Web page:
The next great push for an independent Ukrainian nation came during World War II, when Ukrainian nationalists in Lviv once again used the backdrop of a world in the throes of apocalyptic conflict to try and forge an independent Ukrainian nation-state. West Ukraine’s first involvement in Hitler’s war came in 1939 when the region was annexed by the Soviet Red Army as part of Hitler’s pact of friendship with Stalin, which allowed the Soviet dictator to claim huge swathes of Eastern Europe in return for giving the German Fuhrer a free hand in Poland. The invading Red Army were following by battalions of dreaded NKVD secret police troops who set about eradicating the existing Ukrainian intelligentsia and crushing any sign of resistance to Soviet rule. As a result of the atrocities committed by the Soviet regime many West Ukrainian initially welcomed the German invaders who broke across the border in June 1941, hailing them as European saviours come to liberate the Ukrainian people from the yoke of Moscow rule. Many nationalists rushed to collaborate with the Germans and set up auxiliary formations to support the German invasion forces. However, the brutality of the German occupation soon became apparent, with Ukrainian nationalist leaders arrested and sent to concentration camps in the Reich, forcing the nationalist movement to resort to a secret war of insurgency against both Nazi and Soviet forces that was to rumble on until the early 1950s. Survivors of this Ukrainian Insurgent Army, or UPA as the nationalist partisans were known, were vilified by the Soviet regime as fascist collaborators but in Lviv itself and throughout their West Ukrainian heartlands UPA fighters have always been revered as legends of the long struggle for Ukrainian independence. Since 1991 they have enjoyed something of a rehabilitation in the public eye and can often be seen participating in parades and celebrations. A monument to their leader, Stepan Bandera, was finally erected last year on the Lviv street which bears his name. However, the issue of UPa remains a political hot potato that many of the country’s Orange politicians, notably PM Yulia Tymoshenko, are wary of identifying with too closely for fear of alienating those who remain adherents to the Soviet version of events. For many Ukrainians UPA’s struggle was not the central theme of WWII, which remains the apocalyptic fight against the destructive forces of Nazi Germany, and the issue remains one of much controversy and strong opinions.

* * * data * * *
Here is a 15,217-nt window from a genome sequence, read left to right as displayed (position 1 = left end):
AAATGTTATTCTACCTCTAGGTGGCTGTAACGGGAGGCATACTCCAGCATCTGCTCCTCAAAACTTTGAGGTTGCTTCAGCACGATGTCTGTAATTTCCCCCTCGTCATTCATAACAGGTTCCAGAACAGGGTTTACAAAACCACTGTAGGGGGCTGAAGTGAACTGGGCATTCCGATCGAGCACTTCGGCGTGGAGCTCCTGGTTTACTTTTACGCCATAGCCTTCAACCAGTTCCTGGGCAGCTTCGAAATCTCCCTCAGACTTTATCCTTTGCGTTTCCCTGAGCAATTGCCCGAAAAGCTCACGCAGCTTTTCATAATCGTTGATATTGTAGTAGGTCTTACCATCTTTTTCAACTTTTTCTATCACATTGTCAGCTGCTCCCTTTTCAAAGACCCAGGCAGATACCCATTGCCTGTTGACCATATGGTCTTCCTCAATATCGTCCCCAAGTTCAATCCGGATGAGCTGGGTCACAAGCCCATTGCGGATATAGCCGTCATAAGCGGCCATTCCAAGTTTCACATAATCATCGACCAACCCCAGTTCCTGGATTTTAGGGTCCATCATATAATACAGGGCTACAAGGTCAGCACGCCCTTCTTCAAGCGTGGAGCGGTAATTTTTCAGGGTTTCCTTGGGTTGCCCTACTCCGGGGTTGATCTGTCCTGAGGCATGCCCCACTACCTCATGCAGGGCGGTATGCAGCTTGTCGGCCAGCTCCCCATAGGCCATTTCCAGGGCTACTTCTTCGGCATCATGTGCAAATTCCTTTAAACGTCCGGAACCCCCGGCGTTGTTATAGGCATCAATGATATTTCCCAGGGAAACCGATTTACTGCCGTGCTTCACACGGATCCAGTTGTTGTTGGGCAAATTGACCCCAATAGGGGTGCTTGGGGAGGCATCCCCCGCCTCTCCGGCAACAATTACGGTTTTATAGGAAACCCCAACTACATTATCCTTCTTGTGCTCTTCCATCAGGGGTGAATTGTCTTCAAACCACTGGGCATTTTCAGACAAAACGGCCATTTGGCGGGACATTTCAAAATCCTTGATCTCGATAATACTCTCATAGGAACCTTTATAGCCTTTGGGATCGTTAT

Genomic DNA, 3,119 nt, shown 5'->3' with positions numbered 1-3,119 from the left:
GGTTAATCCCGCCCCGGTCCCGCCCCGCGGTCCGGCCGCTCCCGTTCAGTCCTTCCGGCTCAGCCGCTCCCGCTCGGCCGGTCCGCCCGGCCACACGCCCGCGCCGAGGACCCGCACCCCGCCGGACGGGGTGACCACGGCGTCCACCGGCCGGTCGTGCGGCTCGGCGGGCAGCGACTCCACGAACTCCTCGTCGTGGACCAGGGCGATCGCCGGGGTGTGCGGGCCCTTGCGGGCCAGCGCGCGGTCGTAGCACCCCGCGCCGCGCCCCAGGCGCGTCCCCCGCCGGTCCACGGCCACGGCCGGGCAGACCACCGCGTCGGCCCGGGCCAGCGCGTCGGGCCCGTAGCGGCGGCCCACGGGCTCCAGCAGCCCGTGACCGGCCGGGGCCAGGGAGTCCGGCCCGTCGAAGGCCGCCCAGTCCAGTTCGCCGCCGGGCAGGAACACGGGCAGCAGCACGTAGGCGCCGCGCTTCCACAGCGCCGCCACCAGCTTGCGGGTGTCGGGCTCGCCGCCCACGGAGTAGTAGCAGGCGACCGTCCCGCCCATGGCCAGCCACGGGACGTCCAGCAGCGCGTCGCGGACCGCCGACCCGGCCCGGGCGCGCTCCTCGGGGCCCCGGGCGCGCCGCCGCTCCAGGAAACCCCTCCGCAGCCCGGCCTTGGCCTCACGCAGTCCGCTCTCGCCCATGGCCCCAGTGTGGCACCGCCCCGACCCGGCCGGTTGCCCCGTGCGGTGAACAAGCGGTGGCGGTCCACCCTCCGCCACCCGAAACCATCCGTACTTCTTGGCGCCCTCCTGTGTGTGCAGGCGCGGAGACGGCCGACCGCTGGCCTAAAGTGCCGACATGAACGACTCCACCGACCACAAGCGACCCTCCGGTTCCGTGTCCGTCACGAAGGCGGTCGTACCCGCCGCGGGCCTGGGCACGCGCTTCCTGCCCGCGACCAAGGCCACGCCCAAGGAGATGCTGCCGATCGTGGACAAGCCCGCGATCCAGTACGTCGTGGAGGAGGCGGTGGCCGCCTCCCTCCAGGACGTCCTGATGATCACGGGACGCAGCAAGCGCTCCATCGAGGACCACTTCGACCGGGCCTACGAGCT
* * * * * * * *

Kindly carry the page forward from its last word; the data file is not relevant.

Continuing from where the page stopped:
Following the ultimate suppression of UPA resistance in West Ukraine the soviet regime managed to bring many non-Ukrainians into the region, a policy which had earlier paid dividends throughout Ukraine in the wake of the Holodomor terror famine of the 1930s. However, forty-five years of Soviet rule failed to dampen the appetite of the Lviv population for Ukrainian independence, and as Mihail Gorbachev’s Glastnost policies introduced a new openness into Soviet society in the second half of the 1980s, the independence movement re-emerged from the doldrums across West Ukraine. Lviv acts as the focus of patriotic protests and Lviv activists played a lead role in organising protests against Soviet rule both in Lviv and Kyiv. In January 1990 hundreds of thousands of Ukrainians formed a human chain linking Lviv with Kyiv in commemoration of the brief unification of the two independent Ukrainian republics of 1991, and by the summer of 1990 Lviv public buildings were among the first in the Soviet Union to begin flying the Ukrainian national flag, which for decades had been illegal. This helped give the independence movement the confidence it needed to persuade deputies of the Ukrainian Supreme Soviet to declare independence in Kyiv on August 24, 1991.